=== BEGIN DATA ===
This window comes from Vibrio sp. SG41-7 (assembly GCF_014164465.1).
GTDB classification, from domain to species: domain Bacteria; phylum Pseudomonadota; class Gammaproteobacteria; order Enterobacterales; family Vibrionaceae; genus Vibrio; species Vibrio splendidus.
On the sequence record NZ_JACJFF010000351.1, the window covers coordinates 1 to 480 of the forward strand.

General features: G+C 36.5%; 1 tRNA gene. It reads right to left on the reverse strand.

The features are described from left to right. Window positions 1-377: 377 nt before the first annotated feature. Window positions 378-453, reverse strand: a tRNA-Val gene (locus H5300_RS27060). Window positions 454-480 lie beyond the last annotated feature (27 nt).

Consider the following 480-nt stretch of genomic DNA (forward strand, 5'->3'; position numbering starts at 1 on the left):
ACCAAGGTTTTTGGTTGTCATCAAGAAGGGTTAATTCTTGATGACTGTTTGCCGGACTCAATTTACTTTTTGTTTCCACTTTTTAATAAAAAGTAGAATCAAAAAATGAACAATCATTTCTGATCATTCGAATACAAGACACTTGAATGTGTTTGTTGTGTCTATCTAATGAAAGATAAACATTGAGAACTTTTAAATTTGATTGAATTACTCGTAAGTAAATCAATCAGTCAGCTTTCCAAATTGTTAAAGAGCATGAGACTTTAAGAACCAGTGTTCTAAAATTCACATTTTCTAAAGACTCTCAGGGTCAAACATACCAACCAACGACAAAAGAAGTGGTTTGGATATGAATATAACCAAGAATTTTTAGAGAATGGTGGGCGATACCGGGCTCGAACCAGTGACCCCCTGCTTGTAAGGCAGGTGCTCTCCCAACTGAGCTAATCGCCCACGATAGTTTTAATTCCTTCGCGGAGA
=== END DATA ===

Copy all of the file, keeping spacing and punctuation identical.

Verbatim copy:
This window comes from Vibrio sp. SG41-7 (assembly GCF_014164465.1).
GTDB classification, from domain to species: domain Bacteria; phylum Pseudomonadota; class Gammaproteobacteria; order Enterobacterales; family Vibrionaceae; genus Vibrio; species Vibrio splendidus.
On the sequence record NZ_JACJFF010000351.1, the window covers coordinates 1 to 480 of the forward strand.

General features: G+C 36.5%; 1 tRNA gene. It reads right to left on the reverse strand.

The features are described from left to right. Window positions 1-377: 377 nt before the first annotated feature. Window positions 378-453, reverse strand: a tRNA-Val gene (locus H5300_RS27060). Window positions 454-480 lie beyond the last annotated feature (27 nt).

Consider the following 480-nt stretch of genomic DNA (forward strand, 5'->3'; position numbering starts at 1 on the left):
ACCAAGGTTTTTGGTTGTCATCAAGAAGGGTTAATTCTTGATGACTGTTTGCCGGACTCAATTTACTTTTTGTTTCCACTTTTTAATAAAAAGTAGAATCAAAAAATGAACAATCATTTCTGATCATTCGAATACAAGACACTTGAATGTGTTTGTTGTGTCTATCTAATGAAAGATAAACATTGAGAACTTTTAAATTTGATTGAATTACTCGTAAGTAAATCAATCAGTCAGCTTTCCAAATTGTTAAAGAGCATGAGACTTTAAGAACCAGTGTTCTAAAATTCACATTTTCTAAAGACTCTCAGGGTCAAACATACCAACCAACGACAAAAGAAGTGGTTTGGATATGAATATAACCAAGAATTTTTAGAGAATGGTGGGCGATACCGGGCTCGAACCAGTGACCCCCTGCTTGTAAGGCAGGTGCTCTCCCAACTGAGCTAATCGCCCACGATAGTTTTAATTCCTTCGCGGAGA